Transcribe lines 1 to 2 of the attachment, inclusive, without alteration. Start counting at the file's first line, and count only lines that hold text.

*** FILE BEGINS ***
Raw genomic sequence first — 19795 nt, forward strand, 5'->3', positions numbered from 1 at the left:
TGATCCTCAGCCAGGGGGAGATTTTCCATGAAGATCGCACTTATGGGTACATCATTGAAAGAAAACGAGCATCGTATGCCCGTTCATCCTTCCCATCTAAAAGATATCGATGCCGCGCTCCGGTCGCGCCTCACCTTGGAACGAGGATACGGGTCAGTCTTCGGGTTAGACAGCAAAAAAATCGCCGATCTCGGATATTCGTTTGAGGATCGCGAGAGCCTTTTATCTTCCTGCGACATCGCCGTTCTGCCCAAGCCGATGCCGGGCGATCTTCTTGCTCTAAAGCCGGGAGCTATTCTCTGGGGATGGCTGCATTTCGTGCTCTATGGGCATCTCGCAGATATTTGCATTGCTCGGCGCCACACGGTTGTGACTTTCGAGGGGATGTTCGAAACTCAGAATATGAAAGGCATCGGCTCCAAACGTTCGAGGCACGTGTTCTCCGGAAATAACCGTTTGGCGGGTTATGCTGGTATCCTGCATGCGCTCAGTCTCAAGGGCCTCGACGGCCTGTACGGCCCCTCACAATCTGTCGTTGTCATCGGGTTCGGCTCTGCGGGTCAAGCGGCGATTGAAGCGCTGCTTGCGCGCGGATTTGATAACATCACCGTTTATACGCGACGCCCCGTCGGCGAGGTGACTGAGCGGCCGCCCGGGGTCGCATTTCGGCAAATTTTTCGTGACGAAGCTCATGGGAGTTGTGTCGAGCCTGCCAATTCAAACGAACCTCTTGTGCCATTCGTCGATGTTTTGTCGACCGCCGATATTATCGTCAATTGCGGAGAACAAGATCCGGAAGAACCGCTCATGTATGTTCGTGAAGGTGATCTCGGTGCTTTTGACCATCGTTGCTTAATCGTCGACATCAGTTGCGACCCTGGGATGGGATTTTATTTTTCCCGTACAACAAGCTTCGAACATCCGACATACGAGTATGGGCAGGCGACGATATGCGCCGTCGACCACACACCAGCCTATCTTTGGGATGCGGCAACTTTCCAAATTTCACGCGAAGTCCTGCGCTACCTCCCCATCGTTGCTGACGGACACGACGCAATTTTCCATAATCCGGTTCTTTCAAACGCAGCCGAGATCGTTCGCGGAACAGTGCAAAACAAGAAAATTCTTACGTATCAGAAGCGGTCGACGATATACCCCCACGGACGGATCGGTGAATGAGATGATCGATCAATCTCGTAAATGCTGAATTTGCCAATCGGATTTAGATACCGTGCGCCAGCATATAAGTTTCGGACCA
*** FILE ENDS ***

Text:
Raw genomic sequence first — 19795 nt, forward strand, 5'->3', positions numbered from 1 at the left:
TGATCCTCAGCCAGGGGGAGATTTTCCATGAAGATCGCACTTATGGGTACATCATTGAAAGAAAACGAGCATCGTATGCCCGTTCATCCTTCCCATCTAAAAGATATCGATGCCGCGCTCCGGTCGCGCCTCACCTTGGAACGAGGATACGGGTCAGTCTTCGGGTTAGACAGCAAAAAAATCGCCGATCTCGGATATTCGTTTGAGGATCGCGAGAGCCTTTTATCTTCCTGCGACATCGCCGTTCTGCCCAAGCCGATGCCGGGCGATCTTCTTGCTCTAAAGCCGGGAGCTATTCTCTGGGGATGGCTGCATTTCGTGCTCTATGGGCATCTCGCAGATATTTGCATTGCTCGGCGCCACACGGTTGTGACTTTCGAGGGGATGTTCGAAACTCAGAATATGAAAGGCATCGGCTCCAAACGTTCGAGGCACGTGTTCTCCGGAAATAACCGTTTGGCGGGTTATGCTGGTATCCTGCATGCGCTCAGTCTCAAGGGCCTCGACGGCCTGTACGGCCCCTCACAATCTGTCGTTGTCATCGGGTTCGGCTCTGCGGGTCAAGCGGCGATTGAAGCGCTGCTTGCGCGCGGATTTGATAACATCACCGTTTATACGCGACGCCCCGTCGGCGAGGTGACTGAGCGGCCGCCCGGGGTCGCATTTCGGCAAATTTTTCGTGACGAAGCTCATGGGAGTTGTGTCGAGCCTGCCAATTCAAACGAACCTCTTGTGCCATTCGTCGATGTTTTGTCGACCGCCGATATTATCGTCAATTGCGGAGAACAAGATCCGGAAGAACCGCTCATGTATGTTCGTGAAGGTGATCTCGGTGCTTTTGACCATCGTTGCTTAATCGTCGACATCAGTTGCGACCCTGGGATGGGATTTTATTTTTCCCGTACAACAAGCTTCGAACATCCGACATACGAGTATGGGCAGGCGACGATATGCGCCGTCGACCACACACCAGCCTATCTTTGGGATGCGGCAACTTTCCAAATTTCACGCGAAGTCCTGCGCTACCTCCCCATCGTTGCTGACGGACACGACGCAATTTTCCATAATCCGGTTCTTTCAAACGCAGCCGAGATCGTTCGCGGAACAGTGCAAAACAAGAAAATTCTTACGTATCAGAAGCGGTCGACGATATACCCCCACGGACGGATCGGTGAATGAGATGATCGATCAATCTCGTAAATGCTGAATTTGCCAATCGGATTTAGATACCGTGCGCCAGCATATAAGTTTCGGACCA